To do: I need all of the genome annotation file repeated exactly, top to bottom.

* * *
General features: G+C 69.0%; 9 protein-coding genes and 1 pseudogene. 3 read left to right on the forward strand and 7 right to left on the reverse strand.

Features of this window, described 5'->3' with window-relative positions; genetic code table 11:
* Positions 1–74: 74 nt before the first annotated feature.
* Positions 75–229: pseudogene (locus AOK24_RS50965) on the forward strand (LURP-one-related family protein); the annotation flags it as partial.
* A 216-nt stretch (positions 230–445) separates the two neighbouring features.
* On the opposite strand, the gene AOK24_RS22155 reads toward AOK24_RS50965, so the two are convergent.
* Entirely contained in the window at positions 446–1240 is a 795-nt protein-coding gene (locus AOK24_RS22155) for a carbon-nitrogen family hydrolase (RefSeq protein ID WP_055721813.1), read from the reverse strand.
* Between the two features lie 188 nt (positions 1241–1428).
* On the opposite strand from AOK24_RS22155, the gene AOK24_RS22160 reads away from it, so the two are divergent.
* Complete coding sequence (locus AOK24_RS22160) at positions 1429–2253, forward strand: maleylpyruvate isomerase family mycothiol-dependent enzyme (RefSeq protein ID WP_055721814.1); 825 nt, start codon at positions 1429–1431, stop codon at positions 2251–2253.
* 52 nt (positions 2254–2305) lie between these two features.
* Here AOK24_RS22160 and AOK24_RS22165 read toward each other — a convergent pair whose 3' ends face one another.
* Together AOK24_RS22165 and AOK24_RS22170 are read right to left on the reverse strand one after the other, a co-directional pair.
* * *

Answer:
General features: G+C 69.0%; 9 protein-coding genes and 1 pseudogene. 3 read left to right on the forward strand and 7 right to left on the reverse strand.

Features of this window, described 5'->3' with window-relative positions; genetic code table 11:
* Positions 1–74: 74 nt before the first annotated feature.
* Positions 75–229: pseudogene (locus AOK24_RS50965) on the forward strand (LURP-one-related family protein); the annotation flags it as partial.
* A 216-nt stretch (positions 230–445) separates the two neighbouring features.
* On the opposite strand, the gene AOK24_RS22155 reads toward AOK24_RS50965, so the two are convergent.
* Entirely contained in the window at positions 446–1240 is a 795-nt protein-coding gene (locus AOK24_RS22155) for a carbon-nitrogen family hydrolase (RefSeq protein ID WP_055721813.1), read from the reverse strand.
* Between the two features lie 188 nt (positions 1241–1428).
* On the opposite strand from AOK24_RS22155, the gene AOK24_RS22160 reads away from it, so the two are divergent.
* Complete coding sequence (locus AOK24_RS22160) at positions 1429–2253, forward strand: maleylpyruvate isomerase family mycothiol-dependent enzyme (RefSeq protein ID WP_055721814.1); 825 nt, start codon at positions 1429–1431, stop codon at positions 2251–2253.
* 52 nt (positions 2254–2305) lie between these two features.
* Here AOK24_RS22160 and AOK24_RS22165 read toward each other — a convergent pair whose 3' ends face one another.
* Together AOK24_RS22165 and AOK24_RS22170 are read right to left on the reverse strand one after the other, a co-directional pair.